Five panel members, chaired by publicist Michaël Zeeman, discuss the situation of mutual distrust between East and West. From where does this distrust arise? Are the anti Western sentiments that are now felt, specifically of these times, or do they go much further back in history? How does the Eurpean Islam evolve?
Including Tariq Ramadan, philosopher, now living in Switzerland, author of To be a European Muslim, who enjoys a great deal of support amongst young Muslims living in the French suburbs; Paul Scheffer, professor in the field of urban issues and publicist in the field of multicultural society in the Netherlands and the rest of Europe; the Malaysian writer, poet and editor Eddin Khoo; Farid Esack, Muslim scientist from South Africa and former apartheid fighter, and Olivier Roy from France, an expert on the Islam and author of the recently published book The globalisation of the Islam.
The afternoon will be openend with an introduction by Michaël Zeeman, and finishes with a discussion amongst the audience.
On these pages, you can listen to the first or second part of the debate.
The unfamiliar and the familiar
Two writerson the unfamiliar and the familiar. In Margriet de Moor's case it is often about the confrontation between her own traditions and detachment. In the case of the Turkish-German Emine Özdamar it is all about movement and the search for stability in new surroundings. One came as a child from Turkey to Germany and playing and writing won for herself a place in a strange society and culture. The other is through and through tied to the Dutch culture, but through music and literature found a way out. Özdamar became well known for her novel Het leven is een karavansarai (Life is a caravan). Since then her reputation as a writer has grown. In November 2004 she was awarded the prestigious Von Kleist prize. Margriet de Moor, athor of an impressive oevre and receiver of many awards, has become one of the most read Dutch writers in Germany. Her novels Op de rug gezien (Seen from behind) (1988), Eerst grijs dan wit dan blauw (First grey then white then blue) (1991) and Kreutzersonate, een liefdesverhaal (Kreutzer sonata, a lovestory) have also appeared in German translation. At the end of this programme the Turkish author Asli Erdogan, who was interviewed earlier in the evening by Margot Dijkgraaf, will give a short recitation.
In the beginning there was the image...
In the beginning there was the image, and the image was with God and the Word was Willem Jan Otten's. In an opening speech, especially written for Winternachten, the poet, writer, essayist and playwright gives his vision of this Winternachten theme: word versus image. Cabaret artist Freek de Jonge is the first to give a reaction. Michaël Zeeman leads the following discussion about worshipping and rejection of word and image.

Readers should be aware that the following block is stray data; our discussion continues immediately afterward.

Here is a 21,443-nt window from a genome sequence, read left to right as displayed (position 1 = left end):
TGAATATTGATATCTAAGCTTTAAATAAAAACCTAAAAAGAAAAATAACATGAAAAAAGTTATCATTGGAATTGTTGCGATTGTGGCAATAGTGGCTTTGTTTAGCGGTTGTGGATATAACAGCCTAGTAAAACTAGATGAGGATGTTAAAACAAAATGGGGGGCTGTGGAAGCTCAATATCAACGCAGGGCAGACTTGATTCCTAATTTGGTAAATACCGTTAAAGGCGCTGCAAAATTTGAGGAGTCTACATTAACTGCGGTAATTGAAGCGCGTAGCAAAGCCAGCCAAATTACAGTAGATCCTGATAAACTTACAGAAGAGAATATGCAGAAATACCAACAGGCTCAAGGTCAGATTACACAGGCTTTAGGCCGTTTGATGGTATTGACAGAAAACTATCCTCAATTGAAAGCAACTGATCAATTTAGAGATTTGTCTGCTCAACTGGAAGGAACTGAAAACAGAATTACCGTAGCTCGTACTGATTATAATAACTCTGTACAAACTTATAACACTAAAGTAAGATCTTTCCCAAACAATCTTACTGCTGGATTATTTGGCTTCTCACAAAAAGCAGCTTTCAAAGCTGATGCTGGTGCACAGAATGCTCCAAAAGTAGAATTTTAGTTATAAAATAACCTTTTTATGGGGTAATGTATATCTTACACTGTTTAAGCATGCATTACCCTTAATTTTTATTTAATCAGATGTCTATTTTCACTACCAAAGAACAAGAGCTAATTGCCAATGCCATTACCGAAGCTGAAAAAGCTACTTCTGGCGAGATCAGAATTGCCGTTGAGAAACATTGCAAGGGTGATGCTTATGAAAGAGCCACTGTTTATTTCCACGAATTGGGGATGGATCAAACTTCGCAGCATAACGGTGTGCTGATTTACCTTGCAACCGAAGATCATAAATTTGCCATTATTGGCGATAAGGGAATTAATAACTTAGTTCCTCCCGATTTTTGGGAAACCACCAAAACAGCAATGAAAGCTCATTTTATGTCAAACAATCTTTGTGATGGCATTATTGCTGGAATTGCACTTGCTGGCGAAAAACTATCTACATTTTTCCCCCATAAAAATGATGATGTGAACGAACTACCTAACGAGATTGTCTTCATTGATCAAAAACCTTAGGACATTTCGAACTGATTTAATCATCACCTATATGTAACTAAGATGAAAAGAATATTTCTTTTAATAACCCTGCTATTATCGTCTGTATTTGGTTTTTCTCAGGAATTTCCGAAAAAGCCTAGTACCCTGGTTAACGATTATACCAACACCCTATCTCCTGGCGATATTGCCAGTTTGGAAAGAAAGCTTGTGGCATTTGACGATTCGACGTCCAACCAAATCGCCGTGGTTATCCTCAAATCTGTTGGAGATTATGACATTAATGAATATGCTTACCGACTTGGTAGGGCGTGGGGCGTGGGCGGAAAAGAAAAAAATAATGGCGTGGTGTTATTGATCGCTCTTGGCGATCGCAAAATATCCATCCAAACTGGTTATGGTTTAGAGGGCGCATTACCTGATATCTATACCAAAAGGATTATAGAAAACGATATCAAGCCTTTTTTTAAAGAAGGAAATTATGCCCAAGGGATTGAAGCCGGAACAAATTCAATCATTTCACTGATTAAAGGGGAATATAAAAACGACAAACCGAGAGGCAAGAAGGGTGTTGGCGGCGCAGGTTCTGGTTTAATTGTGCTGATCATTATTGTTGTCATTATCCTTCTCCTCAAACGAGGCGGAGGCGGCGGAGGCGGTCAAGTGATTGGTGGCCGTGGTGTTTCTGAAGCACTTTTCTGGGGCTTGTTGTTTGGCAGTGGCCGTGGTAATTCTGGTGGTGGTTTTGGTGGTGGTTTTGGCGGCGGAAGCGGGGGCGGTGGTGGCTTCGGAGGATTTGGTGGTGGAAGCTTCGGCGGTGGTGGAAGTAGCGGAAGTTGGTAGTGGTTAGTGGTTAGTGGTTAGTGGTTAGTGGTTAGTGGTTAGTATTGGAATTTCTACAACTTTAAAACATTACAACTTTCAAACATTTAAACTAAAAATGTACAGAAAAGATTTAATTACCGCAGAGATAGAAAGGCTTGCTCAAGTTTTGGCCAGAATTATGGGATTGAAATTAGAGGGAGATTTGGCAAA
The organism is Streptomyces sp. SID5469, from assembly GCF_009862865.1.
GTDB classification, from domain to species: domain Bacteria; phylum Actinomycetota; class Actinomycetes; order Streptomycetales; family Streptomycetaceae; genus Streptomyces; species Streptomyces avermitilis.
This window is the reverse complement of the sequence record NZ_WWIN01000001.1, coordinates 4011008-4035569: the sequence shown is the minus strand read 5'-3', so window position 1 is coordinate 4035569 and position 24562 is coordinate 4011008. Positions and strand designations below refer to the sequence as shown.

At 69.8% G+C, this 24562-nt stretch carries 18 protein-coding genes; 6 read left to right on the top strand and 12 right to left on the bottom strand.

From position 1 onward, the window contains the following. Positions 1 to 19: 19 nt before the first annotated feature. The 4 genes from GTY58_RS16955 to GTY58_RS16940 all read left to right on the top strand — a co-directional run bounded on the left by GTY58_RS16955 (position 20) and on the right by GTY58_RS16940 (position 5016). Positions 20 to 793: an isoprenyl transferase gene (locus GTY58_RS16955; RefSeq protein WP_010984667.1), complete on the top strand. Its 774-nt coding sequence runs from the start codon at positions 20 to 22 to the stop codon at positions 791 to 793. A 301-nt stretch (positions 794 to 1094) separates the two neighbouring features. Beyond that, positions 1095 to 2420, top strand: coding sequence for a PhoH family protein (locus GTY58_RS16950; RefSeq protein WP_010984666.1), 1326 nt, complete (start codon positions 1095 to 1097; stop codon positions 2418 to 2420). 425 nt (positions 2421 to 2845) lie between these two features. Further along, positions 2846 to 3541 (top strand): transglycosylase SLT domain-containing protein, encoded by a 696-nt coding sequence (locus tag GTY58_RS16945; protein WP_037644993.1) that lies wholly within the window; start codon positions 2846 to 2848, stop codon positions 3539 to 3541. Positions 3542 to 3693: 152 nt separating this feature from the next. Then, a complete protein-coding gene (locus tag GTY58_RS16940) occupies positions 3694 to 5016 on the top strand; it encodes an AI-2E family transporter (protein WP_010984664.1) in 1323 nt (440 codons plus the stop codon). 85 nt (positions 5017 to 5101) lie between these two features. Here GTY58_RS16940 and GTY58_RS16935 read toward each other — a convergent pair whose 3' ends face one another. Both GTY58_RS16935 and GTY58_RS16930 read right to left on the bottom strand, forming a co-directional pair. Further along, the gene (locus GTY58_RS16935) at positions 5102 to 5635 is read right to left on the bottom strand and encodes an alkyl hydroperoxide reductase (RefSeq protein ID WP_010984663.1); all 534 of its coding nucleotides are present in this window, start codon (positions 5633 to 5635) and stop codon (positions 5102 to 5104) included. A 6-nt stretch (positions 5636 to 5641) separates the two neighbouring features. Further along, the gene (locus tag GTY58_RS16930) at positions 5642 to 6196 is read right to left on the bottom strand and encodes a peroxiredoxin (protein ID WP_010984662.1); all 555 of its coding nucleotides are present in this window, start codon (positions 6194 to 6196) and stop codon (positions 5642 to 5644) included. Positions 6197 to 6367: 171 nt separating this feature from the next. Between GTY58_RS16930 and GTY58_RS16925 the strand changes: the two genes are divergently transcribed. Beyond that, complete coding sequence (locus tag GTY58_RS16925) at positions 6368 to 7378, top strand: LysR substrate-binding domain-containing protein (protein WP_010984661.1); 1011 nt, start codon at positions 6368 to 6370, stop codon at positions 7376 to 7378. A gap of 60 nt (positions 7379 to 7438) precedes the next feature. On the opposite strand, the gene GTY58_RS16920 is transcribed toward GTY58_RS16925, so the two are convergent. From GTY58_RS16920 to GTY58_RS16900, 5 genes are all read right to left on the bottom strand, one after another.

For some people those golden rocket tits, designed by Gaultier for Madonna, were beyond description. Writers Troy Blacklaws (South Africa), Tijs Goldschmidt, Eddin Khoo (Malaysia) and Bas Heijne choose an image from their country or culture that is banned or should be banned and explain their choices. Michaël Zeeman is the presenter.
Forbidden words in South Africa
What happens when language controls the course of events? When a zoo as a result of wrong spelling suddenly is no longer a zoo? The South African writer Ivan Vladislavic describes such a situation in his novel The Restless Supermarket, of which the Dutch translation appears this evening. His fellow countryman Troy Blacklaws wrote the novel Karoo Boy, about the coming of age of a boy in apartheid South Africa.
The authors discuss with Michaël Zeeman aspects of their work and words that are considered taboo. They will talk about concepts and ideas that were taboo during the apartheid but are not anymore, and vice versa.
The future is not a fairy-tale
With: André Klukhuhn, Ilja Leonard Pfeijffer, Joke van Leeuwen, Manon Uphoff, Michaël Zeeman, Said el Haji, Thea Doelwijt
Once apon a time there was a girl, that climbed to the top of a tower of books, high above the clouds. What is the view like up there? Is she safe? What will become of her? Authors Manon Uphoff and Thea Doelwijt, writer and performer Said El Haji, philosopher and writer André Klukhuhn, author and stand-up comedian Joke van Leeuwen and poet and rebel Ilja Leonard Pfeijffer wrote a fairy-tale for her. They give her a future, perhaps they will even present her with an ideal. Will she be happy? Listen to six adult fairy-tales and a conversation with the writers, led by Michaël Zeeman.
Winternachten - Preview
With: Adrian Nicole LeBlanc, Antjie Krog, Chirikure Chirikure, Denise Jannah, Lasana M. Sekou, Michaël Zeeman, Nelleke Noordervliet, Putu Wijaya, Robert Menasse, Syahrial & Grup, Tessa Leuwsha, Tom Gilling, Zakes Mda
Before Winternachten starts with its major programme, the journalist and literary critic Michaël Zeeman gives his view on the theme of this year's festival: future and ideals. After this, writer Nelleke Noordervliet presents a varied programme with writers, poets and music. Foreign authors present themselves with a short reading, as a preview on their performance in the coming weekend. With writers from Suriname, Saint Martin, South-Africa, Zimbabwe, Australia, Austria, the USA and Indonesia, and music by the Sumatran group Syahrial & Grup and jazz singer Denise Jannah.
For happiness and fatherland